Op-Ed

Underfunding pushing UK into bad housing decision

The University of Kentucky's new president, Eli Capilouto, is right in saying UK has bigger fish to fry with the education of the students in Kentucky and that any participation in fund-raising for the Lexington Center project would likely interfere with lobbying for UK dollars.

Kentucky athletics is doing all right, but our educational system is not.

While it is necessary to focus on primary and secondary education, it has to be recognized that we have neglected the plan to make the state university a Top 20 research facility. Capilouto has engaged a company of efficiency experts at a cost of $1.2 million to examine each facet of university operations and recommend how to better use taxpayers' and donors' funds. That seems like a lot of money to me, but I have somewhat limited experience with numbers with that many zeros.

However, I am not a fan of privatization of public affairs, and his proposal to enter into an agreement with private enterprise to remove the existing campus living quarters and build new ones gives me pause.

The agreement also would allow the company to collect all rents from the student tenants for an unspecified period and to manage all campus lodging.

Recent years have seen the Kentucky legislature underfund the university on a continuing basis. The governor and our legislature bear much of the onus for this due to an aversion to reforming the Kentucky tax code to update the state's revenue-generating capacity and to permit more rational budgeting for state needs.

UK has accumulated residence needs estimated at $500 million and total campus needs of perhaps $1 billion.

This did not happen all at once and can be laid at the feet of a state budget process that has pushed problems down the road rather than make potentially unpopular political decisions.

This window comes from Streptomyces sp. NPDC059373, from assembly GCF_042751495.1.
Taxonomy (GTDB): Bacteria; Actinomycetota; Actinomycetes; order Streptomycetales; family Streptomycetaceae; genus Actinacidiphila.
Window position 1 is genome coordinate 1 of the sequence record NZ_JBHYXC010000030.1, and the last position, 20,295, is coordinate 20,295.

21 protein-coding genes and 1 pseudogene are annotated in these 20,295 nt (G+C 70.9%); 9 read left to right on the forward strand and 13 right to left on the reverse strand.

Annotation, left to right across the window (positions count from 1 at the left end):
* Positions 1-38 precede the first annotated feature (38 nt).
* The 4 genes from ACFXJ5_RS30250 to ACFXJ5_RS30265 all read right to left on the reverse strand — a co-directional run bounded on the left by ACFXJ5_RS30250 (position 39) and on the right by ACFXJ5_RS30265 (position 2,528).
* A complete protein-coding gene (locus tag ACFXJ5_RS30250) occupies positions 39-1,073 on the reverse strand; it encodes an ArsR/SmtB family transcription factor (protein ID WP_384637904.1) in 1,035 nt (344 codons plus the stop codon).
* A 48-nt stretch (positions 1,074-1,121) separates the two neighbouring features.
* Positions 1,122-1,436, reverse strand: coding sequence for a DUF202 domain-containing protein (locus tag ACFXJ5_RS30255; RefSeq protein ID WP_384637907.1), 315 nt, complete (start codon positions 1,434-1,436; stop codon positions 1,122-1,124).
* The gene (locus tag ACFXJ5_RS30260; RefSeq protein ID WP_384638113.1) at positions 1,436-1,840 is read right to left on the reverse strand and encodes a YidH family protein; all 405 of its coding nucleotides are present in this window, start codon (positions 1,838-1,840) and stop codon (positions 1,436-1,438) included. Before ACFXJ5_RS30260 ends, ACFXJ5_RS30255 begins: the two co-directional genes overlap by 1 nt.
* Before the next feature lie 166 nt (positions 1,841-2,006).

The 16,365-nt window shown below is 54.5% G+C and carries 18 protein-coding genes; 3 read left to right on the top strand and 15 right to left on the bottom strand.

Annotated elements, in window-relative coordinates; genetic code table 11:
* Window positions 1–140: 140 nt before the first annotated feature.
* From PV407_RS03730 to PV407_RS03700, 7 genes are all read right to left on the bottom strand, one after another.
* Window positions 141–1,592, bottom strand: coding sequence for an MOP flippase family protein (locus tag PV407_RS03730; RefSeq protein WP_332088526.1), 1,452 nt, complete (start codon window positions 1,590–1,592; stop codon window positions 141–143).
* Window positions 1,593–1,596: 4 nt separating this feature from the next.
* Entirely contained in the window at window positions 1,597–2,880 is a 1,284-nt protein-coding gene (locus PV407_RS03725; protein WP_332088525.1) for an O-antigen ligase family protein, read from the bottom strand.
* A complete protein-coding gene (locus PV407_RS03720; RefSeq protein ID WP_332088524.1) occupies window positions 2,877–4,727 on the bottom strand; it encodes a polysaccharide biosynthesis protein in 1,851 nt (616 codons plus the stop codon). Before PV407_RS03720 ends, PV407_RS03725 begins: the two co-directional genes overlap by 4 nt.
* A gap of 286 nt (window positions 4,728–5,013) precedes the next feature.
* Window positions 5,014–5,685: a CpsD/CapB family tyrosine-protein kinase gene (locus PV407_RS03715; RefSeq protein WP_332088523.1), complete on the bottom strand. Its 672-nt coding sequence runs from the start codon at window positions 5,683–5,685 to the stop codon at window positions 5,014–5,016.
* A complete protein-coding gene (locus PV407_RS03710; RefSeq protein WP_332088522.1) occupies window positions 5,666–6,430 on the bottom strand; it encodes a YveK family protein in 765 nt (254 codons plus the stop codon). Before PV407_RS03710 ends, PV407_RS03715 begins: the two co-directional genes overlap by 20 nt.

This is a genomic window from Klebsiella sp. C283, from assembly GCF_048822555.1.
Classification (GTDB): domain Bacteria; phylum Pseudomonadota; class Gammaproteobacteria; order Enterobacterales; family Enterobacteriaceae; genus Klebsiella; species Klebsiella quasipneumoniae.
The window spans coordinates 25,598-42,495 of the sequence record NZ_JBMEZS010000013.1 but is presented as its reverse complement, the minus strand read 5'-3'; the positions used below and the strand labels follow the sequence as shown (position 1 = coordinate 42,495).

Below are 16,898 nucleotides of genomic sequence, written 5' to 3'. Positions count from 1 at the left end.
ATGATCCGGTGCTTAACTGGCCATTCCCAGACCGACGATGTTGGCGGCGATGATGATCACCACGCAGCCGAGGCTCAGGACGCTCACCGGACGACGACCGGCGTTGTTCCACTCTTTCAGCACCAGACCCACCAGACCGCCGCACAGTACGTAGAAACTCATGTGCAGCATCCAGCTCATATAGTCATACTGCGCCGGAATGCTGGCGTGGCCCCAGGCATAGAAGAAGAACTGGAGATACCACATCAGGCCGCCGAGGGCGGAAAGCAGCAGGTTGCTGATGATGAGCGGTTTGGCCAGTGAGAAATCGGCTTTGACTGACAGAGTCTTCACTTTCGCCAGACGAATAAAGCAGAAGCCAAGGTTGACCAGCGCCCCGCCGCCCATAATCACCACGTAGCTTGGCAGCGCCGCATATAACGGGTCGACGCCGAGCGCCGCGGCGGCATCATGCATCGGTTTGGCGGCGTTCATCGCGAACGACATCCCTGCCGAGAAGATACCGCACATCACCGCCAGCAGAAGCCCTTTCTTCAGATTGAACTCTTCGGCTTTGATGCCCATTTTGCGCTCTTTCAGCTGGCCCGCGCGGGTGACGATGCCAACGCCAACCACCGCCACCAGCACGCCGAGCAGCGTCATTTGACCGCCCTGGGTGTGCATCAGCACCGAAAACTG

The cost of attending college has skyrocketed in the past decade, chiefly due to the reluctance of state governments to adequately fund higher education.

To be sure, there might be other factors, such as administrative bloat, which contribute to the shortfall, but the point is that college is being priced out of the range of the average middle-class family.

This will only exacerbate the dramatic increase in the divide between the haves and the have-nots. Economic mobility has always been accepted as a given in the United States, but now we are seeing Third World countries with better economic-mobility percentages.

It has been repeatedly demonstrated that educational achievement is the greatest leveler of economic opportunity, and it should be of significant importance for a society to maintain a vibrant and prosperous middle class.

The United States is at a pivotal time when we could use more scientists, engineers and mathematicians, and we are falling behind in making those careers available to all.

No doubt, college is not for everyone, but the scientific superiority of the United States will be what keeps our economy flourishing.

And herein lies my unease with privatization of university housing. Private enterprise is in the business of making money and will do whatever it takes to achieve that goal. If it does not do that, then it will cease to exist.

So it follows that there might be cost-cutting decisions and revenue-enhancement decisions that might not be consistent with the purpose of the university, which is to educate as wide a range of the population as possible.

The history of using private enterprise to accomplish public or quasi-public functions has been less than stellar due to companies' tendency to cut costs.

Witness the problems with the private management of prisons, food services and educational facilities. And witness the proliferation of private military contractors who are little more than mercenaries.

Time and time again, we have seen transgressions that would not be permitted under state management and regulation.

To assume that any effective oversight that would increase budgetary needs would come from either the university or state government after the fact defies the experience of our past.

Kentucky legislators need to man (or woman) up and take seriously the duty to adequately fund the functions of the state, and tax revenues are part of that equation.

For UK, privatized housing might be the answer, but I would enter that future with an excess of caution.

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